Who Aren’t We Reaching? Young Sexual Minority Men’s Non-participation in an HIV-Prevention and Mental Health Clinical Trial

Abstract

Despite many successful clinical trials to test HIV-prevention interventions for sexual minority men (SMM), not all SMM are reached by these trials. Identifying factors associated with non-participation in these trials could help to ensure the benefits of research extend to all SMM. Prospective participants in New York City and Miami were screened to determine eligibility for a baseline assessment for a mental health/HIV-prevention trial (N = 633 eligible on screen). Logistic regression and classification and regression tree (CART) analysis identified predictors of non-participation in the baseline, among those who were screened as eligible and invited to participate. Individuals who reported unknown HIV status were more likely to be non-participators than those who reported being HIV-negative (OR = 2.39; 95% CI 1.41, 4.04). In New York City, Latinx SMM were more likely to be non-participators than non-Latinx white SMM (OR = 1.81; 95% CI, 1.09, 2.98). A CART model pruned two predictors of non-participation: knowledge of HIV status and age, such that SMM with unknown HIV status and SMM ages 18–19 were less likely to participate. Young SMM who did not know their HIV status, and thus are more likely to acquire and transmit HIV, were less likely to participate. Additionally, younger SMM (18–19 years) and Latinx SMM in New York City were less likely to participate. The findings suggest the importance of tailored recruitment to ensure HIV-prevention/mental health trials reach all SMM.

Resumen

A pesar de muchos ensayos clínicos exitosos para probar intervenciones de prevención del VIH para hombres de minorías sexuales (HMS), no todos los HMS son alcanzados por estos ensayos. La identificación de factores asociados con la no participación en estos ensayos podría ayudar a asegurar que los beneficios de la investigación se extiendan a todos los HMS. Se realizaron evaluaciones de teléfono para determinar la elegibilidad para la visita inicial para un ensayo de salud mental/prevención del VIH (N = 633 elegibles en las evaluaciones). La regresión logística y el análisis de arboles de regresión y clasificación (ARC) identificaron predictores de no participación en la visita inicial, entre aquellos que fueron evaluados como elegibles e invitados a participar. Los individuos que reportaron estado desconocido de VIH fueron más probables a ser no participantes que aquellos que reportaron ser VIH negativos (RP = 2.39; IC 95% 1.41, 4.04). En la ciudad de Nueva York, HMS latinx eran más probable a no participar que los HMS blancos no latinx (RP = 1.81; IC 95%, 1.09, 2.98). Un modelo de ARC podó dos predictores de no participación: el conocimiento del estado de VIH y la edad, tal que los HMS con estado desconocido del VIH y las HMS de 18–19 años eran menos probables a participar. Los HMS jóvenes que no conocían su estado de VIH, y por lo tanto eran más probables a adquirir y transmitir el VIH, tenían menos probabilidades de participar. Además, las HMS más jóvenes (18–19 años) y los HMS latinx en la ciudad de Nueva York eran menos probables a participar. Los resultados sugieren la importancia de un reclutamiento personalizado para garantizar que los ensayos de prevención del VIH y salud mental lleguen a todos los SMM.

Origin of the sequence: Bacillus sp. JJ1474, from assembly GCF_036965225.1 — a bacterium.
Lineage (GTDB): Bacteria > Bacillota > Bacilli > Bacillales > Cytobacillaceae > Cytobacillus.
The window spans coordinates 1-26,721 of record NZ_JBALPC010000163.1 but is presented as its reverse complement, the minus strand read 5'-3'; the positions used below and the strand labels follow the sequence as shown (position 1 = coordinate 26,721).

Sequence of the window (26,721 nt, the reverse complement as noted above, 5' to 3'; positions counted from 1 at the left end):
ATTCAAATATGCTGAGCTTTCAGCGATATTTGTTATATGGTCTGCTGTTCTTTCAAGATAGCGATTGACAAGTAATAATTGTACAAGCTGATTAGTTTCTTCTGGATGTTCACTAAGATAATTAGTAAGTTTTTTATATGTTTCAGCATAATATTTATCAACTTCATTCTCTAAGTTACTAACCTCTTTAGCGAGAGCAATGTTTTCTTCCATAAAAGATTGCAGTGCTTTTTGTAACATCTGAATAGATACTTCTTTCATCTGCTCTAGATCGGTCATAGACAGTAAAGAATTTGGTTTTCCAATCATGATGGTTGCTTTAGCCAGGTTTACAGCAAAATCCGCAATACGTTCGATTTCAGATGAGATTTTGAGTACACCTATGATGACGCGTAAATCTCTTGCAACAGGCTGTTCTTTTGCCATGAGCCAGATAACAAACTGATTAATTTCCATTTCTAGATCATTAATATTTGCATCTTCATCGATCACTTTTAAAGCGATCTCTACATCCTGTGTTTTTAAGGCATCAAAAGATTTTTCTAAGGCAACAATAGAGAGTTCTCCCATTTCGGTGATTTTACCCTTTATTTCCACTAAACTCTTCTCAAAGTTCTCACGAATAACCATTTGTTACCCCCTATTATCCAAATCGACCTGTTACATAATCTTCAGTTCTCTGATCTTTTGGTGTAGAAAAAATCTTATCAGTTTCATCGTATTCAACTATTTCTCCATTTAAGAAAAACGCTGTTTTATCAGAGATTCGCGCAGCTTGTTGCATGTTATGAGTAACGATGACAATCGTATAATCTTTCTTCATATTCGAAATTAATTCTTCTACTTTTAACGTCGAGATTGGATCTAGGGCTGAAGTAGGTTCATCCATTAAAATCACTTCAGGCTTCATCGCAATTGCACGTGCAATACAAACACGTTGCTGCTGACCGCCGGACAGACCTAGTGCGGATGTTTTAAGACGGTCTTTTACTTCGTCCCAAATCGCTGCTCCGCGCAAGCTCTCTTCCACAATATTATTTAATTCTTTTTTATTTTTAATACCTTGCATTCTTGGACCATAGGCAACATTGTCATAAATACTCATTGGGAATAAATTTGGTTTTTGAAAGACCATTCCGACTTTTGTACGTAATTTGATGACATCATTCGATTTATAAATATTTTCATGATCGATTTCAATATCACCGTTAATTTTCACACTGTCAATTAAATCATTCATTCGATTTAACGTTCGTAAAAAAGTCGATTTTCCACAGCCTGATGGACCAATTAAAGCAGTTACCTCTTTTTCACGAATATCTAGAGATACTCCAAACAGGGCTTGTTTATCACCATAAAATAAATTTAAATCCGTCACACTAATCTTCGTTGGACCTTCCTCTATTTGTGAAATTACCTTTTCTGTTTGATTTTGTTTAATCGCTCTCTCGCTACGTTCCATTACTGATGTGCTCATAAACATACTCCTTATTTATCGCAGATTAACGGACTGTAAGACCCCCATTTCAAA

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Notes

  1. 1.

    We use the term “sexual minority men” to refer to men who identify as gay, bisexual, or another non-heterosexual identity. Some sources referenced use the term “men who have sex with men” (MSM) to refer to men who engage in sexual behavior with men, regardless of their sexual orientation identity; therefore, we use the term MSM to describe these groups, consistent with the cited research.

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Acknowledgements

Data collection for this study was supported by R01MH109413 (Pachankis). Additional support came from P30MH116867 and K24DA040489 (Safren) and K23MD015690 (Harkness). The content is solely the responsibility of the authors and does not necessarily represent the official views of the National Institutes of Health.

Funding

Data collection for this study was supported by R01MH109413 (Pachankis). Additional support came from P30MH116867 and K24DA040489 (Safren) and K23MD015690 (Harkness).

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Dr. Pachankis receives royalties from Oxford University Press for books related to LGBTQ-affirmative mental health treatments. Dr. Safren receives royalties from Oxford University Press, Guilford Publications, and Springer/Humana press for books on cognitive behavioral therapy. The authors have no other relevant financial or non-financial interests to disclose.

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All procedures performed in studies involving human participants were in accordance with the ethical standards of the institutional and/or national research committee and with the 1964 Helsinki Declaration and its later amendments or comparable ethical standards. The study was approved by the Institutional Review Boards at Yale University and University of Miami.

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Harkness, A., Rogers, B.G., Balise, R. et al. Who Aren’t We Reaching? Young Sexual Minority Men’s Non-participation in an HIV-Prevention and Mental Health Clinical Trial. AIDS Behav (2021). https://doi.org/10.1007/s10461-020-03148-x

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Keywords

  • HIV prevention
  • Sexual minority men
  • Mental health
  • Recruitment and outreach